The Class of 2020 has surpassed last year’s record high average SAT score and high school GPA, setting SHU’s new record for the most academically impressive freshman class to date.
According to Alyssa McCloud, vice president of Enrollment Management, this fall’s incoming class boasts an 1152 SAT score average and a 3.55 average GPA. This is in comparison to last year’s SAT score average of 1144 and average GPA of 3.5.
“It is a strategic goal that we increase our selectivity and the quality of our incoming students to create a more rigorous academic experience for our students,” McCloud said.
McCloud added that Seton Hall is also boasting an acceptance rate that is 9 percent lower than last year’s, as well as a class made up of 50 percent male and 50 percent female students.
“Last year we admitted about 75 percent of our applicants; this year we only admitted about 67 percent,” McCloud said. “This is also part of our strategic goal to become more competitive and selective and this metric has also been improving. In 2009 it was 83 percent.”
Shirantha Stanislaus, a peer advisor and junior psychology major, said in an email interview that he noticed an academic change in the freshman class since he’s been a PA over the course of two years.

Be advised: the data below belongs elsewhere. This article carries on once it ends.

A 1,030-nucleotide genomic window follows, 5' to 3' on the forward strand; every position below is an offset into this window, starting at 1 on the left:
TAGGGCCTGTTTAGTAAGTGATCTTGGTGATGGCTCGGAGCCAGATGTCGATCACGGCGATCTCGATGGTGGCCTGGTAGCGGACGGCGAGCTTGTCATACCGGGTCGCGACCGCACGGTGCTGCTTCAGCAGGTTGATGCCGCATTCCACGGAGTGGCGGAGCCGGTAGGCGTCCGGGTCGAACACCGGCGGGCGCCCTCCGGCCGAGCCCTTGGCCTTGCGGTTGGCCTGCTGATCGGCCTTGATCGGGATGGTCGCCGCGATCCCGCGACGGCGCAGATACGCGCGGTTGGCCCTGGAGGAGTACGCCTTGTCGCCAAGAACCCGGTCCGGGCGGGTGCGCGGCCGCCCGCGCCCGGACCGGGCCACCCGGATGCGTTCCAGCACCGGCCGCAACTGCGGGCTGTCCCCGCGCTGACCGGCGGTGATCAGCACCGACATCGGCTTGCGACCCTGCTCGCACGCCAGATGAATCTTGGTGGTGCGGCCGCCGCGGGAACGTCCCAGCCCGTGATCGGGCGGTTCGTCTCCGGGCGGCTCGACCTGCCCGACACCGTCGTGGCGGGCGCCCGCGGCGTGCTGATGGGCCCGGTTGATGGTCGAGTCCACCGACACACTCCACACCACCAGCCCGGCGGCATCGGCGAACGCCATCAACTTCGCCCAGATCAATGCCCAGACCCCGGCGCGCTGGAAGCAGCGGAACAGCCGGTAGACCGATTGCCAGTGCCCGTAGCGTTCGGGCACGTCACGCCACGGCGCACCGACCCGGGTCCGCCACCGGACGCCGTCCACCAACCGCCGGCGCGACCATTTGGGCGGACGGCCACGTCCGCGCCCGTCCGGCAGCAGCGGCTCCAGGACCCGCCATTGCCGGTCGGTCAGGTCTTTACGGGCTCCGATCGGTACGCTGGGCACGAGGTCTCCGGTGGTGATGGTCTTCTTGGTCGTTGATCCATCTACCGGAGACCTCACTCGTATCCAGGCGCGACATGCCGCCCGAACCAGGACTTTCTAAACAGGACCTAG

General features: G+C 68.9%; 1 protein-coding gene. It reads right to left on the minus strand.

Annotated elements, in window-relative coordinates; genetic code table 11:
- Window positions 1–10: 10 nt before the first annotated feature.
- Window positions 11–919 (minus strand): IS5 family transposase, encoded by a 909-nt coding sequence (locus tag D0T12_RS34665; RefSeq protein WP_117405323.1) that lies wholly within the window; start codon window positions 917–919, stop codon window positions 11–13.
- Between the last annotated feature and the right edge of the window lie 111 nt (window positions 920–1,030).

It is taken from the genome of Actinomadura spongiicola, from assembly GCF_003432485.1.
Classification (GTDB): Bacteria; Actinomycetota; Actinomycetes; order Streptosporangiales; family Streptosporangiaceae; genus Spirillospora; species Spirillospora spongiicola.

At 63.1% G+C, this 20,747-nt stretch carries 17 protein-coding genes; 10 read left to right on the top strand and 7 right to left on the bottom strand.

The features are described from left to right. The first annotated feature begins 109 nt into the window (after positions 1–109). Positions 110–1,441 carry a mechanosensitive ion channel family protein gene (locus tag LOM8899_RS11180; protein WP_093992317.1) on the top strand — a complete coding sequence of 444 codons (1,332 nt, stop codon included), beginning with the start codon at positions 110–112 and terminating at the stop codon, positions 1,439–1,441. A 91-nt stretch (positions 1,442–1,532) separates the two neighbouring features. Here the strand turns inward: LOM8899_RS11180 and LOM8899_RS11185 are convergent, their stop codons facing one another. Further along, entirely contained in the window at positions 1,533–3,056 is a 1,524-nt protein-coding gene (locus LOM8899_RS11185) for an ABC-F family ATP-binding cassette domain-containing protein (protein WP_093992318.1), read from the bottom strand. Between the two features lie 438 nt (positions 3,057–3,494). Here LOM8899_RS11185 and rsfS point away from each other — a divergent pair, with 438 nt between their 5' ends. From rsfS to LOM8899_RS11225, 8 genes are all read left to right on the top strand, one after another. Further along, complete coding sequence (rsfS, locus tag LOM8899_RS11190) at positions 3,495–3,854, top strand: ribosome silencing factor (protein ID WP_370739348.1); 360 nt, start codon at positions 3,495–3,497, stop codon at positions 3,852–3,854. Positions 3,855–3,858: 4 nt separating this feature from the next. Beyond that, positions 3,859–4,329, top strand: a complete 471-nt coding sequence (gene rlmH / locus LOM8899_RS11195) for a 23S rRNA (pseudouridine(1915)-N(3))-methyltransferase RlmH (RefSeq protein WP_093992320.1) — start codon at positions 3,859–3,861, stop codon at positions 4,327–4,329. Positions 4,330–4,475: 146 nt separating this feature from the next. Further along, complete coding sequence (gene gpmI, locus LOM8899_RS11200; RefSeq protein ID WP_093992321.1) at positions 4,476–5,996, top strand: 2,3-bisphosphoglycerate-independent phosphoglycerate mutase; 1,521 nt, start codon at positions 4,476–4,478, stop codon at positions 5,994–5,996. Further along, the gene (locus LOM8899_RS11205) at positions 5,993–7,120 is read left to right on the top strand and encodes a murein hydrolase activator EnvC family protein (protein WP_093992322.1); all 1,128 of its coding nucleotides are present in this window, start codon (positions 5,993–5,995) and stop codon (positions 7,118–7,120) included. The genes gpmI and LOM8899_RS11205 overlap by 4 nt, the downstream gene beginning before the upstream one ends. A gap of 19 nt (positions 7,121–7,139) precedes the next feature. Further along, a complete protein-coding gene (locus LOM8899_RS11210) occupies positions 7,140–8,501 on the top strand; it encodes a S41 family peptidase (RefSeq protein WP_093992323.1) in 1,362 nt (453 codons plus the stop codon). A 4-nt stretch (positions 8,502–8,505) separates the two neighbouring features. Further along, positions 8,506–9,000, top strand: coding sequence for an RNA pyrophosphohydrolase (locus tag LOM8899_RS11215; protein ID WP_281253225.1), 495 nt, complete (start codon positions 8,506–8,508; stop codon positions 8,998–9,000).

“During orientation, they always say that the current incoming class has the highest test scores and GPA that they’ve ever admitted, and that Seton Hall is starting to get more and more selective each year,” Stanislaus said. “It’s all true, they aren’t just saying that.”
Stanislaus added that he noticed the class sizes for majors such as physics and biology growing every year while not sacrificing the quality of the student.
“Just by simply speaking to (students) you can tell that each year they are becoming more and more intelligent and academically prepared,” Stanislaus said.
There are currently about 1246 students in SHU’s newest class of students, 34 percent of which are from out of state.
McCloud said the amount of students admitted was intentionally lower than last year.
“Last year we overenrolled and had too many students (1408) and this caused a strain on housing, and we didn’t want to do that again,” McCloud said. “Our enrollment number this year was right on target with our intentions.”
McCloud added that the average SAT score for incoming freshmen has seen a 102-point increase since 2009.
McCloud said that as a result of these higher scores, students can look forward to “more intellectual discourse in the classroom” and “a higher level of challenge.”
Brianna Bernath can be reached at firstname.lastname@example.org.